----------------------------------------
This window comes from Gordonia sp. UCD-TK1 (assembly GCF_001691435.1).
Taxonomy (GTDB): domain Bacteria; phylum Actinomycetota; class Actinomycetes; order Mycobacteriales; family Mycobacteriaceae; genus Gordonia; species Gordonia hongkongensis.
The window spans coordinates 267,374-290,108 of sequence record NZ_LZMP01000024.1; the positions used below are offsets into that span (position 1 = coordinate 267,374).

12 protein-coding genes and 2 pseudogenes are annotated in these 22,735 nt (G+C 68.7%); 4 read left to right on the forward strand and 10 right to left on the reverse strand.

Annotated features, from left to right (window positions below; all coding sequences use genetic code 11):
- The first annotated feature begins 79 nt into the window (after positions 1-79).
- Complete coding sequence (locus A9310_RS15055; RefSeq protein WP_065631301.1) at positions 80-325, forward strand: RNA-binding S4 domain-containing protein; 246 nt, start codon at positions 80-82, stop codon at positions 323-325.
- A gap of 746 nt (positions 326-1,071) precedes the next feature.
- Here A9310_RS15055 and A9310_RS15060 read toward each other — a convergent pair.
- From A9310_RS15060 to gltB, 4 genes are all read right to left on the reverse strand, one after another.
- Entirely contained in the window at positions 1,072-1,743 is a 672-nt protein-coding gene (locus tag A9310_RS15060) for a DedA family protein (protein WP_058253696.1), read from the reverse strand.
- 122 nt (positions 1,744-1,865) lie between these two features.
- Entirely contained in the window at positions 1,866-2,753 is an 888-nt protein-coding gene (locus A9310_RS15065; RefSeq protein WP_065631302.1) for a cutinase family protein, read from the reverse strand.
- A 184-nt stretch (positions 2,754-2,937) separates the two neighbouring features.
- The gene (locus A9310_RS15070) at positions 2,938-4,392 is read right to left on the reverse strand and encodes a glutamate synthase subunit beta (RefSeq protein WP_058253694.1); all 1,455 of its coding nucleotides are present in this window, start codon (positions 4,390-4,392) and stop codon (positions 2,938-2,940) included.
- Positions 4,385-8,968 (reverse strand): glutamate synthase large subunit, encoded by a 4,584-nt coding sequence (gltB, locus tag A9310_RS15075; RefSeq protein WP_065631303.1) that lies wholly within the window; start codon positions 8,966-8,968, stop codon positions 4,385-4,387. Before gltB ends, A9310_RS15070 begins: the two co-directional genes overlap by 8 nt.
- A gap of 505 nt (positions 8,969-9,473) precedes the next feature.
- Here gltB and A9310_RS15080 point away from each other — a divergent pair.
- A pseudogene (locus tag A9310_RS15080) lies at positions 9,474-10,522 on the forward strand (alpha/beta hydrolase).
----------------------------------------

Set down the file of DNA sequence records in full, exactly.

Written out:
This window comes from Gordonia sp. UCD-TK1 (assembly GCF_001691435.1).
Taxonomy (GTDB): domain Bacteria; phylum Actinomycetota; class Actinomycetes; order Mycobacteriales; family Mycobacteriaceae; genus Gordonia; species Gordonia hongkongensis.
The window spans coordinates 267,374-290,108 of sequence record NZ_LZMP01000024.1; the positions used below are offsets into that span (position 1 = coordinate 267,374).

12 protein-coding genes and 2 pseudogenes are annotated in these 22,735 nt (G+C 68.7%); 4 read left to right on the forward strand and 10 right to left on the reverse strand.

Annotated features, from left to right (window positions below; all coding sequences use genetic code 11):
- The first annotated feature begins 79 nt into the window (after positions 1-79).
- Complete coding sequence (locus A9310_RS15055; RefSeq protein WP_065631301.1) at positions 80-325, forward strand: RNA-binding S4 domain-containing protein; 246 nt, start codon at positions 80-82, stop codon at positions 323-325.
- A gap of 746 nt (positions 326-1,071) precedes the next feature.
- Here A9310_RS15055 and A9310_RS15060 read toward each other — a convergent pair.
- From A9310_RS15060 to gltB, 4 genes are all read right to left on the reverse strand, one after another.
- Entirely contained in the window at positions 1,072-1,743 is a 672-nt protein-coding gene (locus tag A9310_RS15060) for a DedA family protein (protein WP_058253696.1), read from the reverse strand.
- 122 nt (positions 1,744-1,865) lie between these two features.
- Entirely contained in the window at positions 1,866-2,753 is an 888-nt protein-coding gene (locus A9310_RS15065; RefSeq protein WP_065631302.1) for a cutinase family protein, read from the reverse strand.
- A 184-nt stretch (positions 2,754-2,937) separates the two neighbouring features.
- The gene (locus A9310_RS15070) at positions 2,938-4,392 is read right to left on the reverse strand and encodes a glutamate synthase subunit beta (RefSeq protein WP_058253694.1); all 1,455 of its coding nucleotides are present in this window, start codon (positions 4,390-4,392) and stop codon (positions 2,938-2,940) included.
- Positions 4,385-8,968 (reverse strand): glutamate synthase large subunit, encoded by a 4,584-nt coding sequence (gltB, locus tag A9310_RS15075; RefSeq protein WP_065631303.1) that lies wholly within the window; start codon positions 8,966-8,968, stop codon positions 4,385-4,387. Before gltB ends, A9310_RS15070 begins: the two co-directional genes overlap by 8 nt.
- A gap of 505 nt (positions 8,969-9,473) precedes the next feature.
- Here gltB and A9310_RS15080 point away from each other — a divergent pair.
- A pseudogene (locus tag A9310_RS15080) lies at positions 9,474-10,522 on the forward strand (alpha/beta hydrolase).